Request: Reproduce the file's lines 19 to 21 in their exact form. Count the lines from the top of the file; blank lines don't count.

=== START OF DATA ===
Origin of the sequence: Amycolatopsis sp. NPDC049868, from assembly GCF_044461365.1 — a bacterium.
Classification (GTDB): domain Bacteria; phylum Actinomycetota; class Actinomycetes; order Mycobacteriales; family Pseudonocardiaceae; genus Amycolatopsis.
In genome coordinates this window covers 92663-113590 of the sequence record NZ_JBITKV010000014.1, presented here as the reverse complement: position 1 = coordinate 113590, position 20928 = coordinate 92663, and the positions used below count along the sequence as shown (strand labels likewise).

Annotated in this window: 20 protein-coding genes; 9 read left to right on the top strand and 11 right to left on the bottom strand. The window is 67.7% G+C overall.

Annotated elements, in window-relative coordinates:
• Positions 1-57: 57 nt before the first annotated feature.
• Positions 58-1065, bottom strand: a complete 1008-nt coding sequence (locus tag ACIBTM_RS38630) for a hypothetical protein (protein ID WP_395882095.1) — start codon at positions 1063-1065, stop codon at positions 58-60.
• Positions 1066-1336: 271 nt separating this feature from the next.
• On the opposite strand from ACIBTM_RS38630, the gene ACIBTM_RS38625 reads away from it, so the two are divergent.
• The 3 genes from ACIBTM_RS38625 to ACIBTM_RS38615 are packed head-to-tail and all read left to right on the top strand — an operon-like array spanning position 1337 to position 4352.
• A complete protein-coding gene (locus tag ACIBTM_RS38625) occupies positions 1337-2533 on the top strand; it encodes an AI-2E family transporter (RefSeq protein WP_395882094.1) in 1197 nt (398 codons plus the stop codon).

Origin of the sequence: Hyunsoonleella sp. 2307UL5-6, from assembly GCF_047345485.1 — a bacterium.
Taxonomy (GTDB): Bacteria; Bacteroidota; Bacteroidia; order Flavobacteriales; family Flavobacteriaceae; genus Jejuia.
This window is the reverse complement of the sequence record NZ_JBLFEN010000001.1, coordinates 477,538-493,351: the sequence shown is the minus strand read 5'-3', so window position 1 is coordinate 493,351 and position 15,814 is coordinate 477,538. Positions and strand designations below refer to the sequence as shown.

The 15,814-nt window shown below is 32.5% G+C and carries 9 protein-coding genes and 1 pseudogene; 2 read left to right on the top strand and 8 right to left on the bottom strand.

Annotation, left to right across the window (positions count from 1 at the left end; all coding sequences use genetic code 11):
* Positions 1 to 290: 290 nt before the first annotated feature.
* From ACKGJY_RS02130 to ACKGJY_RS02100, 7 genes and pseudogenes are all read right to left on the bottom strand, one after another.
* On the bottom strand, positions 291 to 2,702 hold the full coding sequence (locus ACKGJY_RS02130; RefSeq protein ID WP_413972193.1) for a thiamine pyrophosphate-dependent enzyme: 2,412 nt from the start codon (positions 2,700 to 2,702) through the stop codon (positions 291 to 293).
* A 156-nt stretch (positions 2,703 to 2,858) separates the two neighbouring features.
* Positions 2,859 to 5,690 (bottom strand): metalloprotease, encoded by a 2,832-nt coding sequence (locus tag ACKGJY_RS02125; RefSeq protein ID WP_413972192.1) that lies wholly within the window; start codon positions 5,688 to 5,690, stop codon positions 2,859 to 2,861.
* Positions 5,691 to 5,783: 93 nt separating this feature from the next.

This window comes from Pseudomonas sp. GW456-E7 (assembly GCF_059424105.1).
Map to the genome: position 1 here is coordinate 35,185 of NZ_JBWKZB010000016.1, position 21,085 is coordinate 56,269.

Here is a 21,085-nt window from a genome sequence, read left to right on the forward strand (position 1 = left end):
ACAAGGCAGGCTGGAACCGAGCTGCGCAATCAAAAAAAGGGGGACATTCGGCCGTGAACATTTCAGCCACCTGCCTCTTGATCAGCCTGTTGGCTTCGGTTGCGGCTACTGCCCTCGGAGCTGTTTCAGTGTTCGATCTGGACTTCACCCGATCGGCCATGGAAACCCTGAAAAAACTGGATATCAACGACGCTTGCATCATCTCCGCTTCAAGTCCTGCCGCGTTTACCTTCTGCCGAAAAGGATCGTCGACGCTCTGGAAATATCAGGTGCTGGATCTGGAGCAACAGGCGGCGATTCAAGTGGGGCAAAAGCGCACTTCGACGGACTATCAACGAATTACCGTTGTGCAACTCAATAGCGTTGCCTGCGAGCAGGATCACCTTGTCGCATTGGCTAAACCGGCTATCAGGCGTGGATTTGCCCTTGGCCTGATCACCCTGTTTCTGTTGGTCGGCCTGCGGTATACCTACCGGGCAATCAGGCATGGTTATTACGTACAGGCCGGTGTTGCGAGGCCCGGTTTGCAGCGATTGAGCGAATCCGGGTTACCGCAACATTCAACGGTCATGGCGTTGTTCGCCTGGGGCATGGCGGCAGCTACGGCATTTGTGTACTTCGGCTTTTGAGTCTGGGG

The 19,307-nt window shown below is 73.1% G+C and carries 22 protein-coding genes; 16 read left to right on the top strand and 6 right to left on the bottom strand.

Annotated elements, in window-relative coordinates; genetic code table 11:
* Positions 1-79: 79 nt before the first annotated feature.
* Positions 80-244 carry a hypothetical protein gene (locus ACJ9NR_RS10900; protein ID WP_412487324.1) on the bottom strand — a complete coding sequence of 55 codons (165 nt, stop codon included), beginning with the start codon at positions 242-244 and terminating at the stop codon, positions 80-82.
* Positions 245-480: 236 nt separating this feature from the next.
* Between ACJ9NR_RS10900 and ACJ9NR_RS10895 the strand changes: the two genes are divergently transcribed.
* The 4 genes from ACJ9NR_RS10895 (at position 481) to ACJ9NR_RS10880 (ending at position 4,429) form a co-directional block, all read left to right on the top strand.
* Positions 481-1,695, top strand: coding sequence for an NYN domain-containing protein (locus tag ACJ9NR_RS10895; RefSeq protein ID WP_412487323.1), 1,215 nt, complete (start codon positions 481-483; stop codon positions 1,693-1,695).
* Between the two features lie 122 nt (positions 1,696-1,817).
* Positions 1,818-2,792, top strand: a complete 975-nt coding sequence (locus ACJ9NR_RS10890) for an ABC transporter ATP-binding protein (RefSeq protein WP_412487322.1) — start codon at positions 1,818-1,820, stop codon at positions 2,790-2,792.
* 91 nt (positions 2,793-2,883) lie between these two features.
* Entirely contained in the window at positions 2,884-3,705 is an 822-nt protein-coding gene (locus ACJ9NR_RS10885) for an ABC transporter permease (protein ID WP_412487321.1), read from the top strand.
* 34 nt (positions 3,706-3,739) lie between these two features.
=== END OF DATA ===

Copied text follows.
* On the bottom strand, positions 291 to 2,702 hold the full coding sequence (locus ACKGJY_RS02130; RefSeq protein ID WP_413972193.1) for a thiamine pyrophosphate-dependent enzyme: 2,412 nt from the start codon (positions 2,700 to 2,702) through the stop codon (positions 291 to 293).
* A 156-nt stretch (positions 2,703 to 2,858) separates the two neighbouring features.
* Positions 2,859 to 5,690 (bottom strand): metalloprotease, encoded by a 2,832-nt coding sequence (locus tag ACKGJY_RS02125; RefSeq protein ID WP_413972192.1) that lies wholly within the window; start codon positions 5,688 to 5,690, stop codon positions 2,859 to 2,861.